Irish regulator investigates Facebook’s processing of children’s data: On 19 October, the Irish Data Protection Commission (the “DPC”) announced two inquiries into Facebook Ireland Limited’s processing of children’s data on its Instagram platform. The first inquiry will assess whether Facebook has a valid legal basis for processing children’s personal data from Instagram and whether child protections are adequate. The DPC will also assess whether Facebook, as data controller, “meets its transparency requirements in its provision of Instagram to children”. The DPC’s second inquiry will review Instagram’s account settings for children and will consider whether Facebook meets its obligation to protect the data protection rights of children as vulnerable persons under the GDPR. The investigations come just one month after a class action was filed in the English High Court against YouTube for allegedly processing children’s data without obtaining parental permission or providing appropriate disclosures (see our September Round Up).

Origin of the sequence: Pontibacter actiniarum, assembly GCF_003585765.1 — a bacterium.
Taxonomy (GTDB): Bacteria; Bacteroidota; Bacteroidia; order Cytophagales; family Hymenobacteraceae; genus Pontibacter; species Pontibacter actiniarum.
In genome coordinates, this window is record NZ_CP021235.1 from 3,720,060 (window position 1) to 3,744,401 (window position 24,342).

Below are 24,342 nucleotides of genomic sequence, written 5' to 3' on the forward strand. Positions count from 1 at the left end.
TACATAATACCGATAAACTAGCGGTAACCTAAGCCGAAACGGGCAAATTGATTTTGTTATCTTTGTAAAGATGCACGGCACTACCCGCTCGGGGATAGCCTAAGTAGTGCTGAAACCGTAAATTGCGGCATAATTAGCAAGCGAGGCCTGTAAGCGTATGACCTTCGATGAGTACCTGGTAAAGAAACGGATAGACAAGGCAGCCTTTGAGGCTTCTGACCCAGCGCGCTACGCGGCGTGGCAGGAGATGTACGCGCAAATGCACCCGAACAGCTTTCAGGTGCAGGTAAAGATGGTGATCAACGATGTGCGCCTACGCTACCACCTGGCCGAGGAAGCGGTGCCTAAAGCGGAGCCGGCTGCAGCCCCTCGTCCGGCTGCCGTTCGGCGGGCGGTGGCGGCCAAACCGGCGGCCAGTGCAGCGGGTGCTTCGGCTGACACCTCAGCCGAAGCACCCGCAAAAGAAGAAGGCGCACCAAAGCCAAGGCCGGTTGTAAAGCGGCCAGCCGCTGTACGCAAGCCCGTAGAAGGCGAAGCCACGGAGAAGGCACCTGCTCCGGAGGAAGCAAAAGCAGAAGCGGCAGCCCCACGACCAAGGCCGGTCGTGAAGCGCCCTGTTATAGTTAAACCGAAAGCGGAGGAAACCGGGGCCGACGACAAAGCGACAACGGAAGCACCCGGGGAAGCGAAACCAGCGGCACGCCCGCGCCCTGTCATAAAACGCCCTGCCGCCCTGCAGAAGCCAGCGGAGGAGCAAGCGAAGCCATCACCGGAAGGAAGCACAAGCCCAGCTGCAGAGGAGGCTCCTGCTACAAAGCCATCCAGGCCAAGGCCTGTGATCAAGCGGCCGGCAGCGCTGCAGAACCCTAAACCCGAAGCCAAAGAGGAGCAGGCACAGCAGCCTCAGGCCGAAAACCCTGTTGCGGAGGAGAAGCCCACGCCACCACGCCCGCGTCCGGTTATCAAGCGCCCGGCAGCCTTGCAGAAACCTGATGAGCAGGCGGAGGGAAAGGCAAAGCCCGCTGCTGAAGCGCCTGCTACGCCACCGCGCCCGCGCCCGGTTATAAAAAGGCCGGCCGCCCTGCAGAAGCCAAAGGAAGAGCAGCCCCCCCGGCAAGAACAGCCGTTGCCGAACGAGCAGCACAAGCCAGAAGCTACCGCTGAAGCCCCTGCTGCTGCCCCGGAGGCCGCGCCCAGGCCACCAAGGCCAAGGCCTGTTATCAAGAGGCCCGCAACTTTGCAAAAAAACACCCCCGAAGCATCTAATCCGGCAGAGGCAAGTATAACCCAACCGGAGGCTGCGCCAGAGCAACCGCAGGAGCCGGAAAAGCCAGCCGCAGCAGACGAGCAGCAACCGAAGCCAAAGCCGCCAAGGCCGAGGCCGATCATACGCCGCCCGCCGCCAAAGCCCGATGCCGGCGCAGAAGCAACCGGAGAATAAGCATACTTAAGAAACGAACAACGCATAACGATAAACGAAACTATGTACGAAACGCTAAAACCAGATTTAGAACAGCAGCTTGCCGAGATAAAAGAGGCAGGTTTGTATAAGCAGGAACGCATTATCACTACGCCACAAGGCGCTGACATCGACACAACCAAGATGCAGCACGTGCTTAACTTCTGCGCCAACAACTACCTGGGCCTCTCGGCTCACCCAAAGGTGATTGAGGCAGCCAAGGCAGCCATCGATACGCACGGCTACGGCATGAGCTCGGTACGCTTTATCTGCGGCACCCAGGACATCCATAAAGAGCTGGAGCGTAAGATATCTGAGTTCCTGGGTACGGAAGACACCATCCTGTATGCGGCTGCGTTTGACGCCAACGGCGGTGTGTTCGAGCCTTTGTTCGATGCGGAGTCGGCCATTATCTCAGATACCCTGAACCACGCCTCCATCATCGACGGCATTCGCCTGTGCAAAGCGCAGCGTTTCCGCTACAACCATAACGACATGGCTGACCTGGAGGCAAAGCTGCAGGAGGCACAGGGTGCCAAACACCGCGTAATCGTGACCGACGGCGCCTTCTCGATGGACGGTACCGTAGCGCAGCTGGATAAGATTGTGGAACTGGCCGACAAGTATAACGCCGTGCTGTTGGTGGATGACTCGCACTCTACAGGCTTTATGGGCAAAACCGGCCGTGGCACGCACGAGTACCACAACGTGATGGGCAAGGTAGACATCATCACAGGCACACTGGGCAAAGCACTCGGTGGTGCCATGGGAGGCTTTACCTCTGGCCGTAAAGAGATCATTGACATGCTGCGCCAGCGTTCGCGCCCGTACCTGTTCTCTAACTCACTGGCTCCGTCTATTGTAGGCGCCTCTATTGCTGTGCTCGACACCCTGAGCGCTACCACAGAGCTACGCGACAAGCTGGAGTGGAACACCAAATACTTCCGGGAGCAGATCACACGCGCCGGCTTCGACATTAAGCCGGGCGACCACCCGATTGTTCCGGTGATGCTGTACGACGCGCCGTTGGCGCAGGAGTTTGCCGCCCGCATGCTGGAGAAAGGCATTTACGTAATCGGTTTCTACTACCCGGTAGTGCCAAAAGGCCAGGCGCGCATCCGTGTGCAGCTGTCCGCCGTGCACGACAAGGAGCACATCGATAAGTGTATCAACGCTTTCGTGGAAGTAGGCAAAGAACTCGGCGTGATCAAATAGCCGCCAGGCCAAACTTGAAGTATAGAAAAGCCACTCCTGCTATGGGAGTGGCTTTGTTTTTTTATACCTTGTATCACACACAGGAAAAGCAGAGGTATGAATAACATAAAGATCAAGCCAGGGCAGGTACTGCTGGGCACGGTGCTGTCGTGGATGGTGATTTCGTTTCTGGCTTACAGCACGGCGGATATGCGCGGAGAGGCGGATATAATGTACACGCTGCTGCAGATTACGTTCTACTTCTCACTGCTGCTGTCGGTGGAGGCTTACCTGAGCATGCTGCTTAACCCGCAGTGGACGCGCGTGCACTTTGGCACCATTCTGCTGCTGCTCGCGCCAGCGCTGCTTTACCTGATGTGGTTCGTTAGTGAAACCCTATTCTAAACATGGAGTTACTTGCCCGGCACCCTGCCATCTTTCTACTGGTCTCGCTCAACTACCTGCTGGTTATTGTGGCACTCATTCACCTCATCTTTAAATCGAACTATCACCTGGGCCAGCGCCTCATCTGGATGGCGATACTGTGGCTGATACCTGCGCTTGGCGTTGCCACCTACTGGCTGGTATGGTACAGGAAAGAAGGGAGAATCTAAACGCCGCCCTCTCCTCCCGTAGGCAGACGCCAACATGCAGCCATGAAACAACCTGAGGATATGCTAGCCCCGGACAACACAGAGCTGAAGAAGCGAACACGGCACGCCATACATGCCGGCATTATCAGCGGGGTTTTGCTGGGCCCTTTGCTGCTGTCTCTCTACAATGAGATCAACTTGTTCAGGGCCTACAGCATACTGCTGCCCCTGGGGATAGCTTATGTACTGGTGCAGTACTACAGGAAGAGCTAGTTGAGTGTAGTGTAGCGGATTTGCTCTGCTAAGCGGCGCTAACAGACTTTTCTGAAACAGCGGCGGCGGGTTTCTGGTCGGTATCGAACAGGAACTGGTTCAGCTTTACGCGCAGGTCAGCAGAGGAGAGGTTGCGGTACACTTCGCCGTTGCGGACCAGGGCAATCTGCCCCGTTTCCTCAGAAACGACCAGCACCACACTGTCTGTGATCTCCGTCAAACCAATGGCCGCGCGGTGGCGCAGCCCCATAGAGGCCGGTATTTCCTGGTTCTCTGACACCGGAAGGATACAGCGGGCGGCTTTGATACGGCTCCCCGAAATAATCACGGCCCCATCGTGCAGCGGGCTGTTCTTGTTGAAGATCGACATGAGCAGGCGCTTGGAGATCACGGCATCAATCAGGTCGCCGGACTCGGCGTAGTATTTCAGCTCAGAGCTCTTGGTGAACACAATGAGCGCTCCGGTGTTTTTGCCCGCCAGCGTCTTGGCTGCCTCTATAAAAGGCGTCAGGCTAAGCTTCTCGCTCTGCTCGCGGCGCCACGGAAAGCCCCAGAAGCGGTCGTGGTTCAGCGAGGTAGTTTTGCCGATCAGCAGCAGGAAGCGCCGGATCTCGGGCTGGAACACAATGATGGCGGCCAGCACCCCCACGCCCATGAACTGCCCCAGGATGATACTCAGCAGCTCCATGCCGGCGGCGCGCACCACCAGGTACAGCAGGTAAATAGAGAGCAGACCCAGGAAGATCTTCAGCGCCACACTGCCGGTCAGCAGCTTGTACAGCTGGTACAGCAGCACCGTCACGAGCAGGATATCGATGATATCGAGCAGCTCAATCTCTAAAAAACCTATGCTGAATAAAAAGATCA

Europe’s top court rules against mass surveillance: On 6 October, the CJEU ruled in Privacy International (Case C-623/17) that section 94 of the UK Telecommunications Act 1988, which grants UK intelligence agencies the power to access bulk communications metadata, beaches EU law. While the e-Privacy Directive permits more serious interferences with privacy rights on national security grounds, such measures are still subject to fundamental EU principles and to the rights guaranteed under the Charter of Fundamental Rights of the European Union, including the right to privacy and the right to protection of personal data. Consequently, the CJEU found that section 94 failed to establish minimum protections to ensure that the power to access metadata records only result in a strictly necessary and proportionate infringement of the affected individual’s fundamental rights.